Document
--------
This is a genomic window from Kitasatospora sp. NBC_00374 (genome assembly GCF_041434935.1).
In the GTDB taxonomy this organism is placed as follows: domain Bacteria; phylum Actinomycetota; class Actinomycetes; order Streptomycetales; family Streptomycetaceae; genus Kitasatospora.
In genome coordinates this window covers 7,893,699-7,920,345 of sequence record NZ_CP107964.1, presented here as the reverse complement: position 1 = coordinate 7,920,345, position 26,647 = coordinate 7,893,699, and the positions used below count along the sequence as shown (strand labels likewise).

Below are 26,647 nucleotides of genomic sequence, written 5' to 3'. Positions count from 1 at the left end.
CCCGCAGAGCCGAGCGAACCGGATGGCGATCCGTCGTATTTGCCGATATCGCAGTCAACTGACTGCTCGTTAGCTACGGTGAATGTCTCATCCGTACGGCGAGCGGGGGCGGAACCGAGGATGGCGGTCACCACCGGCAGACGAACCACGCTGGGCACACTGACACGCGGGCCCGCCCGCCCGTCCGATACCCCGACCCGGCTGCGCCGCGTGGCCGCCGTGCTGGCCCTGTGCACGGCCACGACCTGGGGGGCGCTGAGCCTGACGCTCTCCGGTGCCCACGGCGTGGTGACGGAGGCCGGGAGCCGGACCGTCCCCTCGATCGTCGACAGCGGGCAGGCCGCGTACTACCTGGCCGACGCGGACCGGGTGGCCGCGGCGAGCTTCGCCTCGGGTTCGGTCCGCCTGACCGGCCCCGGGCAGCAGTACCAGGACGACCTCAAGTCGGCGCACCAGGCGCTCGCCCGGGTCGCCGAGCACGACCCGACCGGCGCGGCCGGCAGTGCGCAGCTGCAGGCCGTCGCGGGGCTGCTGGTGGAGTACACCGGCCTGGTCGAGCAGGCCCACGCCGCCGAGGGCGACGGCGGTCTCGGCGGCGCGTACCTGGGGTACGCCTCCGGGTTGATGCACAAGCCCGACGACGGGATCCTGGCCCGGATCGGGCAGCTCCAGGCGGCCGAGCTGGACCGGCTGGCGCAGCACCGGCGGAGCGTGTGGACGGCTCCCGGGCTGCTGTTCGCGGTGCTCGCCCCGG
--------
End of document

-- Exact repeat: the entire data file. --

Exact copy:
This is a genomic window from Kitasatospora sp. NBC_00374 (genome assembly GCF_041434935.1).
In the GTDB taxonomy this organism is placed as follows: domain Bacteria; phylum Actinomycetota; class Actinomycetes; order Streptomycetales; family Streptomycetaceae; genus Kitasatospora.
In genome coordinates this window covers 7,893,699-7,920,345 of sequence record NZ_CP107964.1, presented here as the reverse complement: position 1 = coordinate 7,920,345, position 26,647 = coordinate 7,893,699, and the positions used below count along the sequence as shown (strand labels likewise).

Below are 26,647 nucleotides of genomic sequence, written 5' to 3'. Positions count from 1 at the left end.
CCCGCAGAGCCGAGCGAACCGGATGGCGATCCGTCGTATTTGCCGATATCGCAGTCAACTGACTGCTCGTTAGCTACGGTGAATGTCTCATCCGTACGGCGAGCGGGGGCGGAACCGAGGATGGCGGTCACCACCGGCAGACGAACCACGCTGGGCACACTGACACGCGGGCCCGCCCGCCCGTCCGATACCCCGACCCGGCTGCGCCGCGTGGCCGCCGTGCTGGCCCTGTGCACGGCCACGACCTGGGGGGCGCTGAGCCTGACGCTCTCCGGTGCCCACGGCGTGGTGACGGAGGCCGGGAGCCGGACCGTCCCCTCGATCGTCGACAGCGGGCAGGCCGCGTACTACCTGGCCGACGCGGACCGGGTGGCCGCGGCGAGCTTCGCCTCGGGTTCGGTCCGCCTGACCGGCCCCGGGCAGCAGTACCAGGACGACCTCAAGTCGGCGCACCAGGCGCTCGCCCGGGTCGCCGAGCACGACCCGACCGGCGCGGCCGGCAGTGCGCAGCTGCAGGCCGTCGCGGGGCTGCTGGTGGAGTACACCGGCCTGGTCGAGCAGGCCCACGCCGCCGAGGGCGACGGCGGTCTCGGCGGCGCGTACCTGGGGTACGCCTCCGGGTTGATGCACAAGCCCGACGACGGGATCCTGGCCCGGATCGGGCAGCTCCAGGCGGCCGAGCTGGACCGGCTGGCGCAGCACCGGCGGAGCGTGTGGACGGCTCCCGGGCTGCTGTTCGCGGTGCTCGCCCCGG